The church is located at 363 Stage Road in Pescadero, California. California state historical marker number 949 is located directly in front of the building.
The First Congregational Church of Pescadero was built in May of 1867. There are older church sites within San Mateo County, but this structure is the oldest surviving Protestant church building still on its original site and foundation. The architectural style, more suited to Protestant communities found on the East Coast, reflects the social and religious profile of the settlers who were moving to this area in the mid-19th century.
The city of Pescadero dates back to the Spanish settlement of California when the area was a part of the Rancho Pescadero, given to Juan Jose Gonzales in 1833. The Rancho fell into the area controlled by the Mission Santa Cruz. The first American settler to move into the area, Alexander Moore, built his home in the Pescadero Valley in 1853. Since the area offered fertile soil and easy access to the coast, Pescadero was a significant local community by the 1860s.
A quirky local fact of note is that the preponderance of white homes and buildings in Pescadero dates back to either the 1853 wreck of the clipper ship Pigeon, or the 1896 wreck of the steamer Columbia. Whichever ship it was, and sources vary, the residents of Pescadero salvaged a staggeringly large quantity of white paint from the wreckage, which was then used liberally on any building that was in need of paint. The tradition of painting homes and buildings in Pescadero white is still continued within the community.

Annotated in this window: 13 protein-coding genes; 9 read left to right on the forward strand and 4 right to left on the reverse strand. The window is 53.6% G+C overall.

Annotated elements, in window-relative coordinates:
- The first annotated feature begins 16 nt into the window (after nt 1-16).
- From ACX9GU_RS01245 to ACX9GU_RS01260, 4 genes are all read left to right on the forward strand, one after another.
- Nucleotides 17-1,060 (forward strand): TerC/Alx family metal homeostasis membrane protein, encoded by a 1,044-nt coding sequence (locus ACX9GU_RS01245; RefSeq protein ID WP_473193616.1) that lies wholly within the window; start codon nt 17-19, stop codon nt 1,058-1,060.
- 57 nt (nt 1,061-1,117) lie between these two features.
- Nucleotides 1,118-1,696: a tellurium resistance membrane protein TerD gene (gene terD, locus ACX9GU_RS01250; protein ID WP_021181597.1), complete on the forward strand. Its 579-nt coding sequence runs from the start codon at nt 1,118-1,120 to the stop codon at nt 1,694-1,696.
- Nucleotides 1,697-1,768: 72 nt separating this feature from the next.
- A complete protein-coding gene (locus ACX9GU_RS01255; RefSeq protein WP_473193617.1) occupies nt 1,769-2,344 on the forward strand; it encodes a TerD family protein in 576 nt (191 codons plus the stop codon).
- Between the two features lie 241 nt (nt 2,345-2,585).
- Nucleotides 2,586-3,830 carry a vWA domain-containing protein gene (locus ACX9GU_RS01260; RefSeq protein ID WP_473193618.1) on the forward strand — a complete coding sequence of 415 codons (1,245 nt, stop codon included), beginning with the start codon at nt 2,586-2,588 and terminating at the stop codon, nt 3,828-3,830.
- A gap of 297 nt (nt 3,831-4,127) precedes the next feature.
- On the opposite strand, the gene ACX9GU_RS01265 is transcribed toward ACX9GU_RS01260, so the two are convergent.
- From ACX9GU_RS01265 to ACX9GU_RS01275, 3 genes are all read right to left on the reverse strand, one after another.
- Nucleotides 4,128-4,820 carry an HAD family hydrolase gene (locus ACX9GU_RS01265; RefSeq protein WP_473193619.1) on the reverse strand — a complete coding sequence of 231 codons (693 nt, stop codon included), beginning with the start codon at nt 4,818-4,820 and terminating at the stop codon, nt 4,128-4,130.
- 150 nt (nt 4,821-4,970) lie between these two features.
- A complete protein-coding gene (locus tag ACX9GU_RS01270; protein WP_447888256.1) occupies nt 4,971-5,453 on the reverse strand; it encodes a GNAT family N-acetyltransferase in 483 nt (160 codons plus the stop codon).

I visited Pescadero for the first time recently and I liked it. It's a great little community near the coast and it's worth a day trip out to see it and the area that surrounds it.
Getting There By Bike...
This one might be tough. There are a few ways to get here, but almost all of them require a commitment of time and energy. You'll be paid back by an absolutely great ride through some beautiful scenery, but it'll mean spending most of the day on a bike.
The long way is to ride in from Woodside, up Old La Honda Road and then down into the Pescadero Valley. This is the hardest way and involves lots of climbing.
Pescadero is only 14 miles south of Half Moon Bay. You could make a day trip of it and ride your bike south to Pescadero, see the city, visit the beach, and then head back up to Half Moon Bay.
I would classify this ride as "advanced", if only for the amount of climbing that you have to do. The Bike Hut is just a ways up Highway 1 and is worth a trip if you have it in your legs.